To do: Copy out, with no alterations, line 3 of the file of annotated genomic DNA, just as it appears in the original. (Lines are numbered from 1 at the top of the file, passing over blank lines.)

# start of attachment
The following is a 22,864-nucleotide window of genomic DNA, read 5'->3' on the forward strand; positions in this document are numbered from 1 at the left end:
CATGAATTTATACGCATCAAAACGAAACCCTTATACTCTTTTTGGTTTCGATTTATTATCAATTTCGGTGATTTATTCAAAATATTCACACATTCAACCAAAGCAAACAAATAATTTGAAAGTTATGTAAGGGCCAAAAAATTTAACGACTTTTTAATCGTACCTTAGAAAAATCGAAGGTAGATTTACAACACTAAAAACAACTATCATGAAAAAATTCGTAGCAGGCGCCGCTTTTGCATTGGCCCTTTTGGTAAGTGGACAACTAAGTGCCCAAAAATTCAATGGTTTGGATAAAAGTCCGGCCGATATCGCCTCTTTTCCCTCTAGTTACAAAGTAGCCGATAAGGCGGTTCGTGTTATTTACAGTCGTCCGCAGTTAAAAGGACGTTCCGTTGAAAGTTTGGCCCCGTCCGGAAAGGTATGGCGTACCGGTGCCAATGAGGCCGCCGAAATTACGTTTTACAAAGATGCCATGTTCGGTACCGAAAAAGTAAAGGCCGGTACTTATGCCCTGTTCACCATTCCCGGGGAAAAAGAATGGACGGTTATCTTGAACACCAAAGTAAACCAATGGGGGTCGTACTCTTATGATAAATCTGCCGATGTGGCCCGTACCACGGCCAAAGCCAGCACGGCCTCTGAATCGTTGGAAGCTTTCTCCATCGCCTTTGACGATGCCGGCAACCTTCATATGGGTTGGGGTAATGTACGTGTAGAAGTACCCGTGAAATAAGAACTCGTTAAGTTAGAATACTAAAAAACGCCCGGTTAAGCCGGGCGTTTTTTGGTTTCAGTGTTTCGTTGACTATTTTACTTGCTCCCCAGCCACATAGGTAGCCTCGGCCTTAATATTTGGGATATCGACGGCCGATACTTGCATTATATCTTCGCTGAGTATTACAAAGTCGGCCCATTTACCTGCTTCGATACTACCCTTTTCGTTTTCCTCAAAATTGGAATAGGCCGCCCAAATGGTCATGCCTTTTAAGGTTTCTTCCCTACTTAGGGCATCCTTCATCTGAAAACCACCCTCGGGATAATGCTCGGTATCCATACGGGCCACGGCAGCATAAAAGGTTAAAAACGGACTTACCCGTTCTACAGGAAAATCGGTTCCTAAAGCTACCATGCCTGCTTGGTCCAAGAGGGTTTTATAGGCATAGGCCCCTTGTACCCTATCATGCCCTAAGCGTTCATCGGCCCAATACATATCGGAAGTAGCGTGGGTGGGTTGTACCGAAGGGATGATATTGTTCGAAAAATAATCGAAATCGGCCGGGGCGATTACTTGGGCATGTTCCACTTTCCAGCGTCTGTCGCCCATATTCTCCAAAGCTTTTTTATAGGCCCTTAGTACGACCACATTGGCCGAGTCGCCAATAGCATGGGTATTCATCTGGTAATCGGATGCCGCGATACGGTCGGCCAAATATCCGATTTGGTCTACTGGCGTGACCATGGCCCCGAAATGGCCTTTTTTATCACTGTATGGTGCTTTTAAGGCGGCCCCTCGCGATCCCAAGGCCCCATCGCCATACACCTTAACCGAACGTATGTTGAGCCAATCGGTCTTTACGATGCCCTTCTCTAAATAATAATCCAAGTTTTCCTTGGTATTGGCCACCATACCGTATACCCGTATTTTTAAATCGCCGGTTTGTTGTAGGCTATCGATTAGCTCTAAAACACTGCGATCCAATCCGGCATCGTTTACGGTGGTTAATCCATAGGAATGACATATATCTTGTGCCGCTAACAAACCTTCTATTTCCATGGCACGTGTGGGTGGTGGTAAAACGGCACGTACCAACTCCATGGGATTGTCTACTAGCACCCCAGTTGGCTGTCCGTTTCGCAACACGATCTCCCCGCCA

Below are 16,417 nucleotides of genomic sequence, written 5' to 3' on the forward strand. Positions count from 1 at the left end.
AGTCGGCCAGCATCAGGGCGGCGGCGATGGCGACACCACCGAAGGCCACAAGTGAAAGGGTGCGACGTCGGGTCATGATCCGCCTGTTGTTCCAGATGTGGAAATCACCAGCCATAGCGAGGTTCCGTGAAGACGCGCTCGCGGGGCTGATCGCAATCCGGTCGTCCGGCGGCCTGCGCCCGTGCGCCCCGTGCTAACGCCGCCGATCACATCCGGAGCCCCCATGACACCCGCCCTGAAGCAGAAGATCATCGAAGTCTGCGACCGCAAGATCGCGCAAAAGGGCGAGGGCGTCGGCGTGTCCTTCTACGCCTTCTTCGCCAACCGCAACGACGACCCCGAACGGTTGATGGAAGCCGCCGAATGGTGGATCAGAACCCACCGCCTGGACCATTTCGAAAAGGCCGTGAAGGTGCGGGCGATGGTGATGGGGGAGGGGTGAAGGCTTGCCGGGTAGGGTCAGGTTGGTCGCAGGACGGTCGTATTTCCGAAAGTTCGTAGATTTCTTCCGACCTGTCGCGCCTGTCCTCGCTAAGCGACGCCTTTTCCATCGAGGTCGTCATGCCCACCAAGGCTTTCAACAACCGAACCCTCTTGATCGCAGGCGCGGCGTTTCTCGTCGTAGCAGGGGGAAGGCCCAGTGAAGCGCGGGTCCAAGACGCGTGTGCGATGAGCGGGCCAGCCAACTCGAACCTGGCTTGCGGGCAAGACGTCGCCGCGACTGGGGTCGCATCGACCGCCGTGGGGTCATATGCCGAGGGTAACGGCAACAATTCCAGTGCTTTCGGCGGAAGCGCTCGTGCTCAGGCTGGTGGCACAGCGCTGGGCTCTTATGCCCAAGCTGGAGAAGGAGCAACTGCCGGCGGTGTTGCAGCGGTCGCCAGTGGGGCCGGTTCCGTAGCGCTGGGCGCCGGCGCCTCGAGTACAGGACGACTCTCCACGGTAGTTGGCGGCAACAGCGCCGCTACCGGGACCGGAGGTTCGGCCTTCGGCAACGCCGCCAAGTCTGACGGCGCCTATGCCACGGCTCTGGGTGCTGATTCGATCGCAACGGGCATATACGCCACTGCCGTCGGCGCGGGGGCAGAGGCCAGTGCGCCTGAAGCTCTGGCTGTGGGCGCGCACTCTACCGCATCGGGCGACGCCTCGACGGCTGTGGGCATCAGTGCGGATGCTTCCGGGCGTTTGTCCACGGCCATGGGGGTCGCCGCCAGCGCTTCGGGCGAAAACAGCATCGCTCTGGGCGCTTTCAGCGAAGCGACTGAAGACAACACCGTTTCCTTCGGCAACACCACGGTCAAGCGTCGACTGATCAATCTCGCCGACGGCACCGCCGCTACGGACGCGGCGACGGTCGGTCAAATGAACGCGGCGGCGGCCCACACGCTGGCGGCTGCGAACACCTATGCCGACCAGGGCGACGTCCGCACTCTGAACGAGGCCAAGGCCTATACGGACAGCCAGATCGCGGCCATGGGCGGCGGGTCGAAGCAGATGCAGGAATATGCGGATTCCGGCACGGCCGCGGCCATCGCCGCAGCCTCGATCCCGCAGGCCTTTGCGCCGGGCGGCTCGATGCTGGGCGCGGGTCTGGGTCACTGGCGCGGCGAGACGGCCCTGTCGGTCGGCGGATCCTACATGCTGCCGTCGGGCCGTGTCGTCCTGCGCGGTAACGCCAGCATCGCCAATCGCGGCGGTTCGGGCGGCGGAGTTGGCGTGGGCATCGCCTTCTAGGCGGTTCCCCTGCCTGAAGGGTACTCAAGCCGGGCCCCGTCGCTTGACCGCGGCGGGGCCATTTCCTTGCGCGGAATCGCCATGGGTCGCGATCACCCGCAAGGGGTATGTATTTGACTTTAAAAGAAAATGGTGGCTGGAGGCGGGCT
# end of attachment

Below are 16,417 nucleotides of genomic sequence, written 5' to 3' on the forward strand. Positions count from 1 at the left end.